If you, like George Santayana, believe that those who cannot remember the past are condemned to repeat it, you may want to take a look at Democratic Leadership Council founder Al From’s new book, "The New Democrats and the Return to Power," just published by Palgrave Macmillan.
From starts with his years at staff director of the House Democratic Caucus (under Louisiana Rep. Gillis Long) but focuses on the creation and success of the DLC through the Bill Clinton years. He gives you a behind-the-scenes look at the DLC’s creation and the fight within the Democratic Party to determine its direction.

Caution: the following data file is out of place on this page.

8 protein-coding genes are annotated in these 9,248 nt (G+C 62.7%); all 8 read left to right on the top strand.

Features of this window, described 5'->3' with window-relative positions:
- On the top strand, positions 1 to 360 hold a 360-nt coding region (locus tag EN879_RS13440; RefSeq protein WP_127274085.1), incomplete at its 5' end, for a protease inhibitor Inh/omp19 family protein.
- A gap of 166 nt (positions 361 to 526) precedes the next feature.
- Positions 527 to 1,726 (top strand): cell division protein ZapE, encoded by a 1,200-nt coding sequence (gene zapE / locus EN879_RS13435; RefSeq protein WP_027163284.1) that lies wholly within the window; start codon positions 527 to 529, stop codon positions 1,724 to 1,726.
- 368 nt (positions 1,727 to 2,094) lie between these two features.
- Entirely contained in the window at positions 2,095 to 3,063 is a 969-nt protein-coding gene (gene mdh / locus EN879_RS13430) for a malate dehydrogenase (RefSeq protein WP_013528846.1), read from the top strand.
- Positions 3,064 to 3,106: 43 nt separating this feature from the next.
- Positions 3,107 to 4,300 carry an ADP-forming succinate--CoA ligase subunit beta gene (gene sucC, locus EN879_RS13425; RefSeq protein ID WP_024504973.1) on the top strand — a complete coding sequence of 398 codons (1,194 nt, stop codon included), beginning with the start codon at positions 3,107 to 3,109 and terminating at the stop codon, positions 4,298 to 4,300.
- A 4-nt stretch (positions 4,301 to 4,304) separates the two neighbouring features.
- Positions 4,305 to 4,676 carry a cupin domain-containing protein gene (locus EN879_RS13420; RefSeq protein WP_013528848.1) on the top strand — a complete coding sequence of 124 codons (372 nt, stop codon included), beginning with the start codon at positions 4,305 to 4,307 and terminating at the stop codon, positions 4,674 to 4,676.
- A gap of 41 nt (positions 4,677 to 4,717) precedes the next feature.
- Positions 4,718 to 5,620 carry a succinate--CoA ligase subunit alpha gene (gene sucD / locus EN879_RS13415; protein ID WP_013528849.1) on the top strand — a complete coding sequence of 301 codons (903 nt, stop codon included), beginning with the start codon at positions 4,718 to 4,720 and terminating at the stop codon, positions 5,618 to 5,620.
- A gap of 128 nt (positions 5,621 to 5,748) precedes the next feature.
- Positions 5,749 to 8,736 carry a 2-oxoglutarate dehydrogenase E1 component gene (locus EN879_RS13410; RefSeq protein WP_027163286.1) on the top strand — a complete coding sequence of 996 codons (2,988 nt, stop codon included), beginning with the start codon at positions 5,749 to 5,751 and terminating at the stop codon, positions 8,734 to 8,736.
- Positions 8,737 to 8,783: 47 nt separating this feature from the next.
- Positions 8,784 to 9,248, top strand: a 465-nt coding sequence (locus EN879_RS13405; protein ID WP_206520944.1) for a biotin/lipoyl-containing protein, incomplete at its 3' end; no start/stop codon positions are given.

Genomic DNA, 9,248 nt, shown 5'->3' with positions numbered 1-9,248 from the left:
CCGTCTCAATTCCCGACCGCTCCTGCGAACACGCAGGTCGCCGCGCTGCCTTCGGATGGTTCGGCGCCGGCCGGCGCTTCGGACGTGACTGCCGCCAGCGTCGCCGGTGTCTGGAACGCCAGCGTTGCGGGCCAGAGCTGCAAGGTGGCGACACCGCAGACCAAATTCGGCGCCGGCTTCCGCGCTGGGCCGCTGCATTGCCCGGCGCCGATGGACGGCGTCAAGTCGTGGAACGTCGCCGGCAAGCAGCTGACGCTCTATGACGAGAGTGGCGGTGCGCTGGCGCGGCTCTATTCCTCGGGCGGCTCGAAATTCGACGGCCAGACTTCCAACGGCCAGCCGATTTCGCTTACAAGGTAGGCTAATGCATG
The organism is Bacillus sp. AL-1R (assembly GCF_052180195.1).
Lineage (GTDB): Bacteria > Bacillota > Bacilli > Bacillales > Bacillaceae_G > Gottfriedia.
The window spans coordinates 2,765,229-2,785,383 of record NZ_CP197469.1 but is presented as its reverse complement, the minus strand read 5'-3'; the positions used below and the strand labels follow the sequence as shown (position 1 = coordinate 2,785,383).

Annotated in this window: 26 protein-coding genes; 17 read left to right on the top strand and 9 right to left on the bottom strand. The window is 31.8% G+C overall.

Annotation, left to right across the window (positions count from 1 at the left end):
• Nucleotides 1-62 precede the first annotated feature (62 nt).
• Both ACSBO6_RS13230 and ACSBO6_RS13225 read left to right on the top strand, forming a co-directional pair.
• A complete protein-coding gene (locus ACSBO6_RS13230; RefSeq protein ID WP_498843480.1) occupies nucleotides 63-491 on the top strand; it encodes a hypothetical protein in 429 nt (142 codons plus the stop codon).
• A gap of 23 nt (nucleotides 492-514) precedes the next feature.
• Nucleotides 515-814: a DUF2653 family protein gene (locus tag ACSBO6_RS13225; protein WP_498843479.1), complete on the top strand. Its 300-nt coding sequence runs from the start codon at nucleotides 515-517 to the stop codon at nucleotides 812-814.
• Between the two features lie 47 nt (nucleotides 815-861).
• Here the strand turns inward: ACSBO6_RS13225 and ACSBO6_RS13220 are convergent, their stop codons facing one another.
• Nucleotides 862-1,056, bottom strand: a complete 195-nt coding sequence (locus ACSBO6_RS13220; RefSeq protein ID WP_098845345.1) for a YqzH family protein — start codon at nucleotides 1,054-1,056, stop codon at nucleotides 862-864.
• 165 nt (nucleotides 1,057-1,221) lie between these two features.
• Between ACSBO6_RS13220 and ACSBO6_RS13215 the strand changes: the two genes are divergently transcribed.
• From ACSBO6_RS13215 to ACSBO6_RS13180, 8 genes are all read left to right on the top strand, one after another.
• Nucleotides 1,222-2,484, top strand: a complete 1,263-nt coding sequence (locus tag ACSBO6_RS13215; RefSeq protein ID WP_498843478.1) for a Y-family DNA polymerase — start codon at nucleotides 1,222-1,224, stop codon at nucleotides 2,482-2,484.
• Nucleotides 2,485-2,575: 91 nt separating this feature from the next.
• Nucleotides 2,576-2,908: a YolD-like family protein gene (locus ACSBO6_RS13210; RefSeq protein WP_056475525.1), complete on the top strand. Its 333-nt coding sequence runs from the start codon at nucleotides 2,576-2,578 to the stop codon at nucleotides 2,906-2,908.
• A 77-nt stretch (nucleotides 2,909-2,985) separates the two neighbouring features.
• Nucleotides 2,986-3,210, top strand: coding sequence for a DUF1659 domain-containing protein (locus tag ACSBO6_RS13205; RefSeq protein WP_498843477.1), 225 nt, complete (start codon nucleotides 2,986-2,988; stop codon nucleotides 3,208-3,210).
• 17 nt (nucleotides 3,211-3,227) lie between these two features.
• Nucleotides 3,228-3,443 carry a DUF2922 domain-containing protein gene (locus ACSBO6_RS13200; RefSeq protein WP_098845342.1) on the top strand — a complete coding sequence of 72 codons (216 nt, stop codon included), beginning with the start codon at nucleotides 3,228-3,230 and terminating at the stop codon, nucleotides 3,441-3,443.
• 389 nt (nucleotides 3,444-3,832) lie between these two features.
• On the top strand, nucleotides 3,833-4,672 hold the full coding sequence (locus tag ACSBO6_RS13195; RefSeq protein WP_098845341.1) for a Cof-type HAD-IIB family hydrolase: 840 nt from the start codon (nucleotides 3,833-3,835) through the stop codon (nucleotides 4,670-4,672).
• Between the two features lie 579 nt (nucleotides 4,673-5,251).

That struggle, which was at its fiercest from the mid-1980s until Clinton’s nomination in 1992, undoubtedly offers some lessons for Republicans who are willing to consider them. In his final chapter, From discusses what a New Democrat agenda would look like today, and he even offers “three pieces of advice” for Republicans.
The country, the media and our politics have changed dramatically since From, Will Marshall and others fought to pull the Democratic Party to the political center almost 30 years ago. Since then, the GOP has moved dramatically to the right, and there are plenty of signs today that many Democrats want their party to move left, not stay in the middle.
But "The New Democrats and the Return to Power" reminds us of important lessons that both parties should remember.
After all, there is nothing new under the sun.